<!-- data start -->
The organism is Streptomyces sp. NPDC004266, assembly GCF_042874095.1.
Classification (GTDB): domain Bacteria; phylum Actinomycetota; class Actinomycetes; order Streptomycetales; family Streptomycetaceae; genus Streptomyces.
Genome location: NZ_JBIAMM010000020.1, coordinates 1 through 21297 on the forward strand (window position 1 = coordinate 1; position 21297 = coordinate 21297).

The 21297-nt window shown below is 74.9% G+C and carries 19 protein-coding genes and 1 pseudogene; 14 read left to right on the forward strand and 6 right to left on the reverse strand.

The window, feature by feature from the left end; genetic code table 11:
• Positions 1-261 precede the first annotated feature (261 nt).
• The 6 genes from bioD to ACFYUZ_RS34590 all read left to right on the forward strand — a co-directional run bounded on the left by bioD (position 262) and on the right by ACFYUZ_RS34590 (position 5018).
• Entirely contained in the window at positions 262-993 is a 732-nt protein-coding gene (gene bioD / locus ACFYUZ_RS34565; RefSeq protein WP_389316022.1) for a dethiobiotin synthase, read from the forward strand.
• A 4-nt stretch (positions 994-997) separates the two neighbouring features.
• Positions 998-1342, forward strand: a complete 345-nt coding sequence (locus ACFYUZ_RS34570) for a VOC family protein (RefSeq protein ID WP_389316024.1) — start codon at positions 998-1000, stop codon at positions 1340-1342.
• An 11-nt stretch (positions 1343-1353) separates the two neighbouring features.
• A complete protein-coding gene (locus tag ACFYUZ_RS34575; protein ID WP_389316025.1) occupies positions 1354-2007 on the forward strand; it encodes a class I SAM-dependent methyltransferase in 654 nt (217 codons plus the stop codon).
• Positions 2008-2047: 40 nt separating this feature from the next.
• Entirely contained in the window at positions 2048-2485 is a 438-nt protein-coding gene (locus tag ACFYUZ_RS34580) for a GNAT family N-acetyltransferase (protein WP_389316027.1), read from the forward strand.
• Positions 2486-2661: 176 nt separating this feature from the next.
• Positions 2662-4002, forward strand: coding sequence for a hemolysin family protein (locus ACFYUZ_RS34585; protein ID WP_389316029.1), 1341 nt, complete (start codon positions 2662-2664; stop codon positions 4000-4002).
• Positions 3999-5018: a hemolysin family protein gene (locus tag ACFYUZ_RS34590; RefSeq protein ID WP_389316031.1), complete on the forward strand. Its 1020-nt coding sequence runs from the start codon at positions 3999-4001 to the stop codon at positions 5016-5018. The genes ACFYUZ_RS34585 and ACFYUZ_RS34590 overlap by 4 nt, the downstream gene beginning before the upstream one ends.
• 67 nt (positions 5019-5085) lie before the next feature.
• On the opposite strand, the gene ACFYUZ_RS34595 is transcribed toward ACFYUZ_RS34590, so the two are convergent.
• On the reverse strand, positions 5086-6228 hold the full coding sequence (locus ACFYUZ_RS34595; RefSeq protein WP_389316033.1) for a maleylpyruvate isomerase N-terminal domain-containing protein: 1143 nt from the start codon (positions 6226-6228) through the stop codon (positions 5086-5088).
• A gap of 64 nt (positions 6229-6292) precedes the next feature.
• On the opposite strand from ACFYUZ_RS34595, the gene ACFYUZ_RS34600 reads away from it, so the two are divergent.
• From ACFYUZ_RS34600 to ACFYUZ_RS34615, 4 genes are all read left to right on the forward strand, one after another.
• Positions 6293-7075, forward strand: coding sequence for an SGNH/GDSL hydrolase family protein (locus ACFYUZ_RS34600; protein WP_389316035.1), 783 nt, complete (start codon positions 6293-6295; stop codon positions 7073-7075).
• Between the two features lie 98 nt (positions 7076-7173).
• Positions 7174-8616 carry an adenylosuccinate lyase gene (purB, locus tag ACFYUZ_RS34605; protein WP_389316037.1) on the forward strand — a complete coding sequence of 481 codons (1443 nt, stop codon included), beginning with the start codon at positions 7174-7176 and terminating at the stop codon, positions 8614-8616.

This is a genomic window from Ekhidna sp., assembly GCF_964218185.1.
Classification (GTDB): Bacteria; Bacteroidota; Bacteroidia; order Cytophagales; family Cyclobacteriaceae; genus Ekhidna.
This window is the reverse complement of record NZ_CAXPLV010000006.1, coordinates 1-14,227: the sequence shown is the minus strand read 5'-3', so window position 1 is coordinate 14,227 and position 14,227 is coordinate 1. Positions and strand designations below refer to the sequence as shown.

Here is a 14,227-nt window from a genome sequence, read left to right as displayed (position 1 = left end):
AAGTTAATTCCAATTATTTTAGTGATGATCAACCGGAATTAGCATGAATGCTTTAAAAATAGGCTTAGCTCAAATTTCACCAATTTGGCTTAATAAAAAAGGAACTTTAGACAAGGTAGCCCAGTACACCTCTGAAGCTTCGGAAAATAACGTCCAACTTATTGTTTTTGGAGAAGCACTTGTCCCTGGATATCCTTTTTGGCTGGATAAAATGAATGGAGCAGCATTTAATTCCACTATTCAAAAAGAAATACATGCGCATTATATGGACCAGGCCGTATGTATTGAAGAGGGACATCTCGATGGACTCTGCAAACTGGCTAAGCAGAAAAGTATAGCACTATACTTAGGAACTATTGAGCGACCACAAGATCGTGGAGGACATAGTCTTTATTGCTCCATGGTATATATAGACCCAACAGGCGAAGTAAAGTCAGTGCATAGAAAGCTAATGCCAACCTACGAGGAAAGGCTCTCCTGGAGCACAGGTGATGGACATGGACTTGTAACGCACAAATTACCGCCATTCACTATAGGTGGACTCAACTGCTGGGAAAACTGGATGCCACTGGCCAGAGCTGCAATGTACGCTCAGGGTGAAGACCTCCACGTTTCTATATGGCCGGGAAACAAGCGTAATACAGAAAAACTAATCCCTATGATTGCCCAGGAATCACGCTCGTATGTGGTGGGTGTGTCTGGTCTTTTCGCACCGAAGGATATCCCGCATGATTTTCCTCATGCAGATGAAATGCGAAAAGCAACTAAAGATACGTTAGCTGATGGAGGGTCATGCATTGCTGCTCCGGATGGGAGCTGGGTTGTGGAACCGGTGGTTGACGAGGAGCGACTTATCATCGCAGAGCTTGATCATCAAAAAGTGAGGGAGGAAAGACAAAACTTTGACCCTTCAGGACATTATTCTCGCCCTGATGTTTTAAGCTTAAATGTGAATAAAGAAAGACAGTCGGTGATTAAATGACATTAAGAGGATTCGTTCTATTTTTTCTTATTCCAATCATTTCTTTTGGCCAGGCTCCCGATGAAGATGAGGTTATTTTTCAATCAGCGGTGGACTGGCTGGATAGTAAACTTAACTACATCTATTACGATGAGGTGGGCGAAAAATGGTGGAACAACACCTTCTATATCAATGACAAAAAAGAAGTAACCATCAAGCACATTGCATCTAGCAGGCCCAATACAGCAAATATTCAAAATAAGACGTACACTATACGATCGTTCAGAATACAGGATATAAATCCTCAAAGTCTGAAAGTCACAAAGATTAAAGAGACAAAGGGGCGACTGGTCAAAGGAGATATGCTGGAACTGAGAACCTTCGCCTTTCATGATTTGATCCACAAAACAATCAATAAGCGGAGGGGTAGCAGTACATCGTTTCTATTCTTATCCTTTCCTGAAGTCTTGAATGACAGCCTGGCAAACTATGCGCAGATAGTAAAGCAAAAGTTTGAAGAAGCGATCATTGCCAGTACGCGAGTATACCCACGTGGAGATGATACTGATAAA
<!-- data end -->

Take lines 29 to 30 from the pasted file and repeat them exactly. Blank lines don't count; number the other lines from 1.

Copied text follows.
This window is the reverse complement of record NZ_CAXPLV010000006.1, coordinates 1-14,227: the sequence shown is the minus strand read 5'-3', so window position 1 is coordinate 14,227 and position 14,227 is coordinate 1. Positions and strand designations below refer to the sequence as shown.

Here is a 14,227-nt window from a genome sequence, read left to right as displayed (position 1 = left end):